A highly contagious viral disease
, hog cholera is also known as classical swine fever
and wild boar
are the only natural reservoir
of this disease. Virus
, genus Pestivirus
Signs vary with the severity of the infection. There are three forms of the disease:
Highly virulent. Fevers may rise to 107 °F. Convulsions. Lack of appetite. Affected pigs will pile or huddle up together. Signs of hog cholera may not be apparent for several days following infection. Death usually occurs within 5 to 14 days following the onset of illness.
Symptoms are similar, but less severe than in the acute form. Discoloration of the abdominal skin. Red splotches around the ears and extremities. Pigs with chronic hog cholera can live for more than 100 days after the onset of infection.
Short periods of illness are often followed by periods of recovery. Eventually, a terminal relapse occurs. May cause small litter size, stillbirths, and other reproductive failures. High mortality during weaning may also indicate the presence of this mild strain of hog cholera.
Infection routes: ingestion, contact with the conjunctiva, the mucous membranes, skin abrasions, insemination, percutaneous blood transfer.
The most common method of transmission is direct contact between healthy swine and those who carry the disease. Can also be transmitted through contact with blood, any body tissues, body secretions or excrement from infected animals. Birds, flies, and humans can physically carry the virus among swine. Swine owners can inadvertently cause infection through feeding their herds untreated food wastes containing infected pork scraps. Congenitally infected piglets are persistently viraemic and may shed the virus for months.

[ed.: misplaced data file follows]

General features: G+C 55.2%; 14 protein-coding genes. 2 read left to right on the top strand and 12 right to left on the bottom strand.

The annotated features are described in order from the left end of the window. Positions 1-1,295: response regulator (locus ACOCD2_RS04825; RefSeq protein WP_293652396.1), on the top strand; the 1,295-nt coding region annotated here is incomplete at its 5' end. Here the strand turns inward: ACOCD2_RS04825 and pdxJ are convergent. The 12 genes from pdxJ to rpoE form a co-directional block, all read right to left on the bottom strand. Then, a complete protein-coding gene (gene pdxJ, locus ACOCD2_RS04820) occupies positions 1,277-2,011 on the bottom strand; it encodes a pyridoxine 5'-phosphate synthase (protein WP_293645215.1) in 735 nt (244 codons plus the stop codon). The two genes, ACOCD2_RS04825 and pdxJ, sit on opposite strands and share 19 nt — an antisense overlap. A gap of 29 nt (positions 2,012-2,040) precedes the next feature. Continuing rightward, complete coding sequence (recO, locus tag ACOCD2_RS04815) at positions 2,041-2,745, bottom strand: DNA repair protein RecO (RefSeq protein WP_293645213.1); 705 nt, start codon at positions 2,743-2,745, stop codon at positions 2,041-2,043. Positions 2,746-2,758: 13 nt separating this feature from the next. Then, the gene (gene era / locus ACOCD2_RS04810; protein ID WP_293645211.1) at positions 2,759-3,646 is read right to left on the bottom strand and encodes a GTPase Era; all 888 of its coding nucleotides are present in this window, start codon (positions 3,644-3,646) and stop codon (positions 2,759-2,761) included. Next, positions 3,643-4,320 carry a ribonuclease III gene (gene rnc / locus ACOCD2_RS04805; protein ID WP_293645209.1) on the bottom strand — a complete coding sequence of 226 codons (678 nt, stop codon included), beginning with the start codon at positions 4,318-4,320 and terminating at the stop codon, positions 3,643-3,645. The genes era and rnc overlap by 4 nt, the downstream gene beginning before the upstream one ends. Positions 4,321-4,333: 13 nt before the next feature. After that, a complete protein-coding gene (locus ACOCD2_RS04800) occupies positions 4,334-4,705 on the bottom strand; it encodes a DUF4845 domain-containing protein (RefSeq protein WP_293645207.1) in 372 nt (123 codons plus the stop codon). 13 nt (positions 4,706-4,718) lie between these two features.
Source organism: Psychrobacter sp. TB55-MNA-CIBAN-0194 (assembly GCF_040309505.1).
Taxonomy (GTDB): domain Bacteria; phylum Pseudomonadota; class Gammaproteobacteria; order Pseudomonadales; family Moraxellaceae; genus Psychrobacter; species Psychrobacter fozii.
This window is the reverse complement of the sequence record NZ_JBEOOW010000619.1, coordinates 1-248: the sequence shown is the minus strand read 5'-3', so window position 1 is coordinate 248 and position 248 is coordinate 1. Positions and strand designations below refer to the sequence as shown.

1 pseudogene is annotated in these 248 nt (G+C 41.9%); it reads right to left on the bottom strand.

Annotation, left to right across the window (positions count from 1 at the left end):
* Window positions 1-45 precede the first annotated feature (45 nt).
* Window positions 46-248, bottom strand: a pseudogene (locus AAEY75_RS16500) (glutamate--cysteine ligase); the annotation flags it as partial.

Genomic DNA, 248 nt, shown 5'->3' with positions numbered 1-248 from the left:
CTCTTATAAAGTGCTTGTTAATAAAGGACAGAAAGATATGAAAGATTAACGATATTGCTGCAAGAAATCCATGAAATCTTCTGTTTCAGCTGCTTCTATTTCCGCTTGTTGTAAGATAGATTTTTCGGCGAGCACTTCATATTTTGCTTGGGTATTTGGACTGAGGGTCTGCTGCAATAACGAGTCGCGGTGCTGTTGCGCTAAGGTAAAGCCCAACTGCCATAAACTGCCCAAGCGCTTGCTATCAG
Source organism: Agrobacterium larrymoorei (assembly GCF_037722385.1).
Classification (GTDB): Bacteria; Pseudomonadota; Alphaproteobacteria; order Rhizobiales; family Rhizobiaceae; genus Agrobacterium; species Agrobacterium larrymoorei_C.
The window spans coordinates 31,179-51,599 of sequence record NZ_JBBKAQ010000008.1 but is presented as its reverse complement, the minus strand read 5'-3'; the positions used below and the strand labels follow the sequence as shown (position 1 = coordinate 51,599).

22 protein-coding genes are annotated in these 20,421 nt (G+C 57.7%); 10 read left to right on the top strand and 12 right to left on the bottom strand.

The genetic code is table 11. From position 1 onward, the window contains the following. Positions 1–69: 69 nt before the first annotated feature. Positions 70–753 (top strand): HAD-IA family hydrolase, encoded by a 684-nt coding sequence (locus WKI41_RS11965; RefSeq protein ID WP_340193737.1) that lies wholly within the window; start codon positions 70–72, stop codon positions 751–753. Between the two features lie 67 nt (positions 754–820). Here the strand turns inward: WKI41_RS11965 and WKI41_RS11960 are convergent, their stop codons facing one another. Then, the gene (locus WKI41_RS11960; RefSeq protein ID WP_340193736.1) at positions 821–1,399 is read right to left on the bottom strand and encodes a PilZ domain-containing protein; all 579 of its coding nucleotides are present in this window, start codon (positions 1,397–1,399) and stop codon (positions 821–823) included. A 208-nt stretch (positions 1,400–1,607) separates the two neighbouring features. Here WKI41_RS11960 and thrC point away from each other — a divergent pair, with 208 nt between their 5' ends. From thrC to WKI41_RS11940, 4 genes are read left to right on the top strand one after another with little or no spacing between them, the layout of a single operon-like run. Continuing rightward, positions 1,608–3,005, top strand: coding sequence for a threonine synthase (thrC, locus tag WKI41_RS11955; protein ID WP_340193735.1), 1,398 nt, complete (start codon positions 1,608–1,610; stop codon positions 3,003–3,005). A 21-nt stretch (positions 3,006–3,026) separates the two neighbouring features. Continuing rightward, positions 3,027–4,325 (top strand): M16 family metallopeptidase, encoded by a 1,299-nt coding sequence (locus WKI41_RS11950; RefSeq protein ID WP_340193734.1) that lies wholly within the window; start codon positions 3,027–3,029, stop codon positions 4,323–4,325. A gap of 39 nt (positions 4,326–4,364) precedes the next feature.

No treatment is possible. Affected pigs must be slaughtered and the carcasses buried or incinerated.
Vaccination with modified live virus strains is effective in preventing losses in countries where classical swine fever is enzootic, but is unlikely, on its own, to eliminate infection entirely. In countries which are free of disease, or where eradication is in progress, vaccination is normally prohibited.
To ensure pigs are free of disease, swine from countries affected by hog cholera can enter the United States only after a 90-day quarantine at a high-security import center in Key West, FL.
Swine owners who suspect their pigs may have hog cholera should immediately contact their local veterinarian or Federal or State animal health official. Taking the following steps can help swine owners prevent this disease from becoming established in the United States:
Check animals at least twice a week for unusual signs or behaviors.
Make sure food waste is properly heated to destroy pathogens.
Isolate newly purchased hogs for at least 21 days.
Isolate sick pigs until the cause of illness is determined.
Fence property to prevent wild pigs from coming in contact with domestic herds.
Practice standard biosecurity measures, such as cleaning and disinfecting clothing, equipment, and vehicles entering and leaving the farm.
Response to outbreaks:Slaughter of all pigs on affected farms
Disposal of carcasses, bedding, etc.
Designation of infected zone, with control of pig movements
Detailed epidemiological investigation, with tracing of possible sources (up-stream) and possible spread (down-stream) of infection
Surveillance of infected zone, and surrounding area
Hog cholera was eradicated from the United States in 1978, after a 16-year effort by the industry and State and Federal governments. Today, only 16 other countries are free of hog cholera.
Recent outbreaks in Haiti, the Netherlands, and Belgium have animal health officials at the U.S. Department of Agriculture (USDA) concerned that hog cholera could spread to U.S. swine herds. While hog cholera does not cause foodborne illness in people, economic losses to pork producers would be severe if the disease were to become established again in this country.